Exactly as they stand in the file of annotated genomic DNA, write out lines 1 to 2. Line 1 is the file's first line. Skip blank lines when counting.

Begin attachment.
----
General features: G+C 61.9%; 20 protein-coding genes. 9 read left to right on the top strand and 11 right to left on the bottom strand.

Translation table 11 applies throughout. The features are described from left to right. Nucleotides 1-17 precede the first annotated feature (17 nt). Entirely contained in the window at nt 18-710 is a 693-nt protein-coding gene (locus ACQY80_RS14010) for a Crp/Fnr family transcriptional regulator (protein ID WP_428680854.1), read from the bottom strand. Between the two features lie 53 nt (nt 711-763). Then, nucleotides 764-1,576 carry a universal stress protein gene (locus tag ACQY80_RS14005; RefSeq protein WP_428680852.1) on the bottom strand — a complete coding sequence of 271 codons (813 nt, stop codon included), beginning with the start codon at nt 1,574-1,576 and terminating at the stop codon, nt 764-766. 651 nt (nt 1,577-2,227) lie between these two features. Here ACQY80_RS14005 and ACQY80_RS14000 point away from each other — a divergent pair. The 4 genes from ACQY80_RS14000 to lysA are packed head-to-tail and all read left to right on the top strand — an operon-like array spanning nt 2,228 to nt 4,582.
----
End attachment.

General features: G+C 61.9%; 20 protein-coding genes. 9 read left to right on the top strand and 11 right to left on the bottom strand.

Translation table 11 applies throughout. The features are described from left to right. Nucleotides 1-17 precede the first annotated feature (17 nt). Entirely contained in the window at nt 18-710 is a 693-nt protein-coding gene (locus ACQY80_RS14010) for a Crp/Fnr family transcriptional regulator (protein ID WP_428680854.1), read from the bottom strand. Between the two features lie 53 nt (nt 711-763). Then, nucleotides 764-1,576 carry a universal stress protein gene (locus tag ACQY80_RS14005; RefSeq protein WP_428680852.1) on the bottom strand — a complete coding sequence of 271 codons (813 nt, stop codon included), beginning with the start codon at nt 1,574-1,576 and terminating at the stop codon, nt 764-766. 651 nt (nt 1,577-2,227) lie between these two features. Here ACQY80_RS14005 and ACQY80_RS14000 point away from each other — a divergent pair. The 4 genes from ACQY80_RS14000 to lysA are packed head-to-tail and all read left to right on the top strand — an operon-like array spanning nt 2,228 to nt 4,582.